1. Fortunately, there’s no real tendency here in the US toward individuality. Lots of lip service, of course, but mainly we all want to be individuals just like everybody else. The idea of buying something unique and handmade when you could have something that expresses your individuality perfectly from The Gap? Please.

  2. These people are claiming that hand-made is better for the environment? Talk about either a) not doing their research or b) lying in order hitch a ride on the global heating bandwagon.

    There are plenty of valid reasons to buy hand-made without making false connections to global heating. Similarly, there are plenty of valid reasons to deal with global heating on its own, without resorting to tugging fake heartstrings over hand-made products.

  3. Devil’s Advocate thoughts (i.e. I’m not totally disagreeing with you, but there seemed to be a few points you didn’t address):

    Yes, it’s true that more electricity is used at home. An automated factory can even function in the dark with the heating/air conditioning turned off. However, I wouldn’t think the machines themselves would be as efficient as organic lifeforms at harnessing and expending energy. How much energy would it take for a machine to make a sweater versus a human? Factor in the costs for generating fuel for both systems. I don’t know, but my guess would be that the human requires less energy for the task and has fewer direct environmental consequences. So, if the human were living off the grid, eating a locally-grown vegetarian diet, in a temperate climate, requiring little temperature management and so on (admittedly, a best case scenario), could it not potentially be better for the environment?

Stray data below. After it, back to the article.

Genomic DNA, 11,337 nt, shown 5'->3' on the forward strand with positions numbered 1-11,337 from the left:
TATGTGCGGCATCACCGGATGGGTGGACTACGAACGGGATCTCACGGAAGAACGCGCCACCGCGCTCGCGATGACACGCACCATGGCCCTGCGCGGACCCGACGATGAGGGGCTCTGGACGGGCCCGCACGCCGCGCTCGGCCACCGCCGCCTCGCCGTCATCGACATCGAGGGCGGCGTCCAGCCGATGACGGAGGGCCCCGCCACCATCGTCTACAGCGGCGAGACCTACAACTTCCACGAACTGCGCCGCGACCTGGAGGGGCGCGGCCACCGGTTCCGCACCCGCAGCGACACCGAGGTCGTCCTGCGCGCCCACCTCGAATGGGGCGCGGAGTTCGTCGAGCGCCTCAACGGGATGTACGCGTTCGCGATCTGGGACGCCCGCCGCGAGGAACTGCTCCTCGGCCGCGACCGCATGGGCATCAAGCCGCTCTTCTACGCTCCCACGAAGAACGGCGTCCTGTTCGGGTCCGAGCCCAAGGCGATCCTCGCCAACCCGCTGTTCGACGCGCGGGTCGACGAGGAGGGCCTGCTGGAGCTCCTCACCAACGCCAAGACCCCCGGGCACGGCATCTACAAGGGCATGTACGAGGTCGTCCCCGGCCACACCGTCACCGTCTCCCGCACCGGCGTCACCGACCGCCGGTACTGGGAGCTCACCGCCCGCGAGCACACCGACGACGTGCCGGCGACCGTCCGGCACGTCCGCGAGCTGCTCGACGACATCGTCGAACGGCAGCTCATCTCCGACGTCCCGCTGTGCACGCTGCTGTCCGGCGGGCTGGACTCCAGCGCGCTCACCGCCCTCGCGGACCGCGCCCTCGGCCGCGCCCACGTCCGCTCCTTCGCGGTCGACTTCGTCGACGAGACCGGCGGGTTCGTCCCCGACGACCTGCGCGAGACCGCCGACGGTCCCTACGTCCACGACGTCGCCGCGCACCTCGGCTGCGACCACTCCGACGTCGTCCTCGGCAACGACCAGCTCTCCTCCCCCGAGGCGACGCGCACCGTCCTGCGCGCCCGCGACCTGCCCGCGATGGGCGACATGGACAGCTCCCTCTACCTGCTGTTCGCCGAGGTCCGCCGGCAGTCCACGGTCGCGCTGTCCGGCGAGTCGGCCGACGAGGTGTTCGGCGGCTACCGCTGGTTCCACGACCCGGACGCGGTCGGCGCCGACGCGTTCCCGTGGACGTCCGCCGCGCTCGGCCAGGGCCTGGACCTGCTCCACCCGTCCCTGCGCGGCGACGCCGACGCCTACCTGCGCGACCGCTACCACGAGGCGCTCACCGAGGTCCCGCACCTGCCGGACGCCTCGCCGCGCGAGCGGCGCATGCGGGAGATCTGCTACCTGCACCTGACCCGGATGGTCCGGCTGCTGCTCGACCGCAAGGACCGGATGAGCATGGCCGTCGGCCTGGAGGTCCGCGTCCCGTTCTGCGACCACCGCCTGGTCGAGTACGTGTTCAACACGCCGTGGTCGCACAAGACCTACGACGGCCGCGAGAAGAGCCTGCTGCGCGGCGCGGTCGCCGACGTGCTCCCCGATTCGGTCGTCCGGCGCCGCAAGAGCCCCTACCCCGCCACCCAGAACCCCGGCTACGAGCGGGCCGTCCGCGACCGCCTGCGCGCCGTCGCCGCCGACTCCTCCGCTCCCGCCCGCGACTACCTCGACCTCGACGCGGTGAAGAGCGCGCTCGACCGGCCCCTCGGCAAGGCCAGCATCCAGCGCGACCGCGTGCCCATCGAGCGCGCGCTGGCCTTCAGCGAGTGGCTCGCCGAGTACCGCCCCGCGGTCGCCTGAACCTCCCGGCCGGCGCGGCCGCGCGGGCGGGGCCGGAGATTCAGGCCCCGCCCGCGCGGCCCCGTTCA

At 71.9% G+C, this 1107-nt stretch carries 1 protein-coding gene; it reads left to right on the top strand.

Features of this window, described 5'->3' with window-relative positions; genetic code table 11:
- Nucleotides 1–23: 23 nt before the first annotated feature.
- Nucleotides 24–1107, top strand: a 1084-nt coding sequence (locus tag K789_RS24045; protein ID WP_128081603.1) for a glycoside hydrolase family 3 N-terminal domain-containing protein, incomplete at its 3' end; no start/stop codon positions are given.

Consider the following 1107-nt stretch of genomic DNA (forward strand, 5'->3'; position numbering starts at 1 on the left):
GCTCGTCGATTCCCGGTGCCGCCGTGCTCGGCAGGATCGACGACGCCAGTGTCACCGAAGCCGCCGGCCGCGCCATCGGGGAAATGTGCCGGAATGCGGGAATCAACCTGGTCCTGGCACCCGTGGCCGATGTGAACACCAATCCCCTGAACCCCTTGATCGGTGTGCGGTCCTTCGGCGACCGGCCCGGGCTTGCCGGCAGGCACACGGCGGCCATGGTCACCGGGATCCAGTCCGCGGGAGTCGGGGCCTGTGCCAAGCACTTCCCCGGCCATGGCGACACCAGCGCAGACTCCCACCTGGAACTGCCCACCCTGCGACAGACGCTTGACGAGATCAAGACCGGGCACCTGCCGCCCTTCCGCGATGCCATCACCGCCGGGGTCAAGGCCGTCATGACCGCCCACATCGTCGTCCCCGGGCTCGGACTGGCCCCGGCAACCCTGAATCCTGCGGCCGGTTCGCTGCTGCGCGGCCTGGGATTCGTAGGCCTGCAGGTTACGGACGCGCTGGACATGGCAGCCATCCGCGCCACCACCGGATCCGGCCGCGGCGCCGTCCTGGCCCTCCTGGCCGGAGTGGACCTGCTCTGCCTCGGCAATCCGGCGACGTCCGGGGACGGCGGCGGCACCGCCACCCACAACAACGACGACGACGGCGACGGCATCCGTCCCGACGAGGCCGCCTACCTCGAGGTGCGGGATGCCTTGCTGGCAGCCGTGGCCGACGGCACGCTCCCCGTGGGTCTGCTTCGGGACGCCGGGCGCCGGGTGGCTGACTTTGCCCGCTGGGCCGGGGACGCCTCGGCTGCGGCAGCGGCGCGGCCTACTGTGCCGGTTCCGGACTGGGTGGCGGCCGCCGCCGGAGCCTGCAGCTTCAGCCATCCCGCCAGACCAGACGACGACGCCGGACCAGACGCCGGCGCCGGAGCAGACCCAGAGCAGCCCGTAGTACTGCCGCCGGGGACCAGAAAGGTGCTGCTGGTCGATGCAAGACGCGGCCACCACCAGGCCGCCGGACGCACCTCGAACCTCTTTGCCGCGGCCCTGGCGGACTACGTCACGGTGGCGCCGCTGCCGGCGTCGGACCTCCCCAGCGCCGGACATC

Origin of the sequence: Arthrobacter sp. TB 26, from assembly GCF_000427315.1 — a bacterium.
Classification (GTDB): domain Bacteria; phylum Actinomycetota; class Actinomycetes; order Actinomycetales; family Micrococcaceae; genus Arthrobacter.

Furthermore, one of the greatest direct consequences of mass production is over production. Even if machines were more efficient, power-wise, at creating the aforementioned sweater, that advantage is likely lost by all of the sweaters that go unpurchased. If a person making handmade goods finds that his sweaters aren’t selling, he’s likely to stop knitting them after he has a few too many to go around. Sure, no self-respecting capitalist goes into any venture looking to hurt his margins via over production, but it happens all the time. If people do not buy the goods, they often end up in landfills. Financially, it’s better be able to manufacture too many than to fall short of demand, as Nintendo is currently experiencing.

    Further still, one likely wouldn’t have a sweater factory in every town, as the infrastructure costs become cost prohibitive. But if one buys handmade items locally, the fuel savings from transport must also be factored in as an advantage.

  4. It would be interesting to compare the joules of energy required to produce a sweater comparing man and machine. It would be a rather complex process,adding up all of the energy required to build the machine, run it, transport the goods, create the fibers. Every step would have to be accounted for and added up. The same calculation would have to be done with man’s effort to create the same sweater. It would be an interesting comparison. Three areas the machine would do better is in efficiency, time saved and work output. Man made sweaters would probably be of better quality, but that depends on the skill of the worker.